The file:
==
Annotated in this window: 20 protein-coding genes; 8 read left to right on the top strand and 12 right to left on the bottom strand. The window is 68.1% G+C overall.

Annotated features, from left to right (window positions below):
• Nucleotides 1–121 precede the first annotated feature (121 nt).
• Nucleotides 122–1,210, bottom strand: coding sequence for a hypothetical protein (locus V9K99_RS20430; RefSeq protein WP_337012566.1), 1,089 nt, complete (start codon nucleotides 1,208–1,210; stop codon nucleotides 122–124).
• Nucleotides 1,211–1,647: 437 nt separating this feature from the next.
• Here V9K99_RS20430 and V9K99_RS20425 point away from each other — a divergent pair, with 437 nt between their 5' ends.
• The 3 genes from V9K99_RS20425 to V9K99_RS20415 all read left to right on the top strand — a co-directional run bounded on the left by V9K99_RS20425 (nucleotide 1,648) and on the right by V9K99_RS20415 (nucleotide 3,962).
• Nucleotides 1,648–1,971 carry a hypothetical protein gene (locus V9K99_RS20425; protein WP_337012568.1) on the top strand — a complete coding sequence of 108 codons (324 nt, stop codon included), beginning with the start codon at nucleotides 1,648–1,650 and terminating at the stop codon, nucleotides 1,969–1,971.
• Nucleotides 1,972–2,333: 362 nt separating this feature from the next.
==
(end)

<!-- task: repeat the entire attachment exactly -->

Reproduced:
Annotated in this window: 20 protein-coding genes; 8 read left to right on the top strand and 12 right to left on the bottom strand. The window is 68.1% G+C overall.

Annotated features, from left to right (window positions below):
• Nucleotides 1–121 precede the first annotated feature (121 nt).
• Nucleotides 122–1,210, bottom strand: coding sequence for a hypothetical protein (locus V9K99_RS20430; RefSeq protein WP_337012566.1), 1,089 nt, complete (start codon nucleotides 1,208–1,210; stop codon nucleotides 122–124).
• Nucleotides 1,211–1,647: 437 nt separating this feature from the next.
• Here V9K99_RS20430 and V9K99_RS20425 point away from each other — a divergent pair, with 437 nt between their 5' ends.
• The 3 genes from V9K99_RS20425 to V9K99_RS20415 all read left to right on the top strand — a co-directional run bounded on the left by V9K99_RS20425 (nucleotide 1,648) and on the right by V9K99_RS20415 (nucleotide 3,962).
• Nucleotides 1,648–1,971 carry a hypothetical protein gene (locus V9K99_RS20425; protein WP_337012568.1) on the top strand — a complete coding sequence of 108 codons (324 nt, stop codon included), beginning with the start codon at nucleotides 1,648–1,650 and terminating at the stop codon, nucleotides 1,969–1,971.
• Nucleotides 1,972–2,333: 362 nt separating this feature from the next.